whole world and put it under God’s rule through him!

Jesus’ followers believed he was the Messiah – the king who would conquer the world –
and when he died, they were at loose ends, in their disappointment, ready to give up
everything and go back to their old lives: as Peter says, “I go a’ fishing!”

Only slowly did the understanding come that God’s Kingdom was not to be of this earth,
and with that understanding other understandings grew, as well – grew slowly, to be
sure, but grew. They grew until, today, we live in a very different world from the one our
ancestors in the faith lived in.

They lived in a world where God showed his displeasure by the sometimes catastrophic
events of this world, and when the writer of Hebrews says, “”God’s Voice then shook the
earth,” he’s talking about God sending earthquakes to destroy the wicked. But he had no
understanding of things like plate tectonics and continental drift, and the part they play in
the enormous release of power in earthquakes all over the world, and in all times.

When we read about the waters of the earth that “rage and foam,” or that “hail will sweep
away the refuge of lies, and waters will overwhelm the shelter,” we must remember that
neither the writers nor their readers knew where weather comes from, hail or flooding

And when we read, “God has spoken and the earth shall melt away,” we need to
remember that they knew nothing of the heat of compression under the weight of the
earth’s mantle, of the sources of volcano’s and lava!

To the primitive mind, when disaster strikes out of nowhere – reaches down from the sky,
out of the clouds, up from the earth, rolling down from the mountains – the only
explanation that makes sense of the suffering that accompanies disaster is the wrath of

There are, indeed, those who, even in the Twenty –First Century, still cling to the ancient
understandings, those who look for explanations in human sin, when tragedy strikes.
When hurricanes blow, when earthquakes rend, when fires burn, they blame the
sufferers: “I wonder what they did to deserve THAT?” When Hurricane Katrina devastated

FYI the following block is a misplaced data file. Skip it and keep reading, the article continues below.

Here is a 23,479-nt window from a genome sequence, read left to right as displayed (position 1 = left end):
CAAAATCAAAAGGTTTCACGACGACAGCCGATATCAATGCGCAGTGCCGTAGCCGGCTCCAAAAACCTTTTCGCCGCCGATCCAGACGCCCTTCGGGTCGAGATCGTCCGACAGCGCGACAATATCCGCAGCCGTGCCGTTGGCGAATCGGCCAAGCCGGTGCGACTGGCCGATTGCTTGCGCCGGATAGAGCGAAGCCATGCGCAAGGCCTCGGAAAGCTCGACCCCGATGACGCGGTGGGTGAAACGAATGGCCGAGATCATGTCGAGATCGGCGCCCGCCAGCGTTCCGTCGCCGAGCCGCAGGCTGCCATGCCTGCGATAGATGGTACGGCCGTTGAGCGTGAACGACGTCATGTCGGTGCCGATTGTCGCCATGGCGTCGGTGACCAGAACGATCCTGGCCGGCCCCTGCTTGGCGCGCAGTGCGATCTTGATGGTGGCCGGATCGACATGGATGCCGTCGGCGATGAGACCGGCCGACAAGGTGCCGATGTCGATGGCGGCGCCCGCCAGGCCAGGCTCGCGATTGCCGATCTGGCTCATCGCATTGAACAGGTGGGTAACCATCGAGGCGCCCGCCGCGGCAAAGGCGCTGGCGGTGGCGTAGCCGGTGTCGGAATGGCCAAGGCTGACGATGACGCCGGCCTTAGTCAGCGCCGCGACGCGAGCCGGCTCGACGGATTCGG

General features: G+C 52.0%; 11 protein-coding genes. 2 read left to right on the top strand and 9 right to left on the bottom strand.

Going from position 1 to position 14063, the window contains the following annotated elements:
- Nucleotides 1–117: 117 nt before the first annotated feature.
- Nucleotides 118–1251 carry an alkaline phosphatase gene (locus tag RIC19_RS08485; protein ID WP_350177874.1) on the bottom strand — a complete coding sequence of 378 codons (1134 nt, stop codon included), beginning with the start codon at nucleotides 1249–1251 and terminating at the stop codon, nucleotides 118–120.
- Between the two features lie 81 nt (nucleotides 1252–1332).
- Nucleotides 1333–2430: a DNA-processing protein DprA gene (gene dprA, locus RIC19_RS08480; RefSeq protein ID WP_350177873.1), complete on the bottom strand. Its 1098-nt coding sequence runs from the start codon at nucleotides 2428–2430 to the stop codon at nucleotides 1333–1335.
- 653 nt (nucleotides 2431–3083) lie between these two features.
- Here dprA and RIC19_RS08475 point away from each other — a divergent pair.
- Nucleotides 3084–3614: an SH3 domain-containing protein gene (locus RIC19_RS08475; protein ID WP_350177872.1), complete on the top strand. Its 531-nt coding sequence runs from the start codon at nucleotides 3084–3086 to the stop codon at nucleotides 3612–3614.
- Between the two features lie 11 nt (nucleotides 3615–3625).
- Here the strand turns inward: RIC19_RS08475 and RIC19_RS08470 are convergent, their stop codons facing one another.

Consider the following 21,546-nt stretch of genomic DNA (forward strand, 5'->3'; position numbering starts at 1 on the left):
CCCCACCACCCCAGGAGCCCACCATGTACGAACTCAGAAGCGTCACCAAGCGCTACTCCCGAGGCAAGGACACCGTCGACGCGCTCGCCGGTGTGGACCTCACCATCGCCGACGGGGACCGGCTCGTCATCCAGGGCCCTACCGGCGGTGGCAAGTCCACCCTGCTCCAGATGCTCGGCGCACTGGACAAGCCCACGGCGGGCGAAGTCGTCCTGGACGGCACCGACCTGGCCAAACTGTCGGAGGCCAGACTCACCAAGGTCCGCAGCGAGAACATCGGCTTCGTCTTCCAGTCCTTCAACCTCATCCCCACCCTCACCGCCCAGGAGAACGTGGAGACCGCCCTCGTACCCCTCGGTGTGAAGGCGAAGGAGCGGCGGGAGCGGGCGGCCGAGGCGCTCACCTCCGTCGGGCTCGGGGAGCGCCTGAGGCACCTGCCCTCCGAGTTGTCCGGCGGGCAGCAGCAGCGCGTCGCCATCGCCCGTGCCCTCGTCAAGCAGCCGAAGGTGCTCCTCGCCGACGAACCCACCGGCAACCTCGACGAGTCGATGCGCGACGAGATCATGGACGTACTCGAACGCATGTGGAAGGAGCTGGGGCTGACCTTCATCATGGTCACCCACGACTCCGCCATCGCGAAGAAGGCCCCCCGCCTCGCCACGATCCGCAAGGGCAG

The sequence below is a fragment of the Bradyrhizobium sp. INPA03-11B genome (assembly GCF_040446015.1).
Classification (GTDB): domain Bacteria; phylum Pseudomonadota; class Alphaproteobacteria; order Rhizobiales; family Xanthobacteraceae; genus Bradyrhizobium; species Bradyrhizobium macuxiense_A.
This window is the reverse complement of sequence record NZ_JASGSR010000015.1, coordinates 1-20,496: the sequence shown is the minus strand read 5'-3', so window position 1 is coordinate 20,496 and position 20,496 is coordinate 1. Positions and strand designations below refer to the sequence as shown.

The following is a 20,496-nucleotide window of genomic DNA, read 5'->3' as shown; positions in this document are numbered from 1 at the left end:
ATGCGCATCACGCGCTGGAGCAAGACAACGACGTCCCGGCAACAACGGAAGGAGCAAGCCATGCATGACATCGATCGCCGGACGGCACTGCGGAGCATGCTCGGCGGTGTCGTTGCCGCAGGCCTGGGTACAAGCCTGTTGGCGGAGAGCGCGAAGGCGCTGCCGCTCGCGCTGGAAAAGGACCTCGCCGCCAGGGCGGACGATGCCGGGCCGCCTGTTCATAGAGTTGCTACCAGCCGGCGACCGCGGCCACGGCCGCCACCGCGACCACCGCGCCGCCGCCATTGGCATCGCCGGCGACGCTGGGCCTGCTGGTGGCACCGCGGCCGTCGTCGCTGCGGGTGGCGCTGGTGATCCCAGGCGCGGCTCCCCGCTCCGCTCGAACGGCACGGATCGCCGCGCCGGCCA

New Orleans the Preachers railed against that “sinful city!”

And, going beyond natural disaster, when I heard Jerry Falwell preaching that God
allowed 9/11 to happen because this nation had deserted God’s ways, I wanted to cringe.  
At the very least I have to wonder how he and those like him can even bring themselves
to worship such a God – a God who seems to delight in punishing, in inflicting pain and
suffering. Worship a god like that? No thank you! If I thought for one second that God did
things like that, I would walk away from the Priesthood and from the Church and the Faith,

But with our new understandings of the world, we have come to see that the only place
where perfect peace can exist is in God’s presence – not on earth. That God does not
bring disaster after disaster on the earth until we “learn our lesson.”

If there are lessons to be learned, WE have to be both teacher and learner; we human
beings; we children of God!

We have to learn that God isn’t going to force us to do anything – and that the importance
of the prophets is not in the threats they pronounced but in WHAT they called us TO –
justice, peace, righteousness and above all else, love!

We have to learn that the teachers have to be the followers of Christ, those who have
heard the Word, believe the Word, and are willing to spread the Word IN their lives and
WITH their lives.

And we have to learn patience! We have to understand that God has been working on
God’s creation for a lot of billions of years, and has a lot farther to go;  that we are only a
small part of what God is accomplishing, with barely a glimpse of what that is; that we
need to learn to recognize progress and growth when we see it, and recognize at the
same time, that it’s not going to occur at OUR pace, but it’s own.

And we need to realize that, although we “civilized” human beings of the Twentieth
Century European world, formed by our Judaeo-Christian heritage, killed more of God’s
children than in all the world’s wars, before, for the first time in all of that history, when it
was all over, we human beings that have been formed by our Judaeo-Christian heritage
believed – KNEW – it was WRONG, and that we all, collectively, were guilty of great sin –
for doing what was done, and for allowing it to be done!

And, believe it or not, like it or not, THAT is progress. And THAT is what we have to cling
to and strive to continue. And THAT is the call of the Gospel to us. In Jesus Christ’s Name,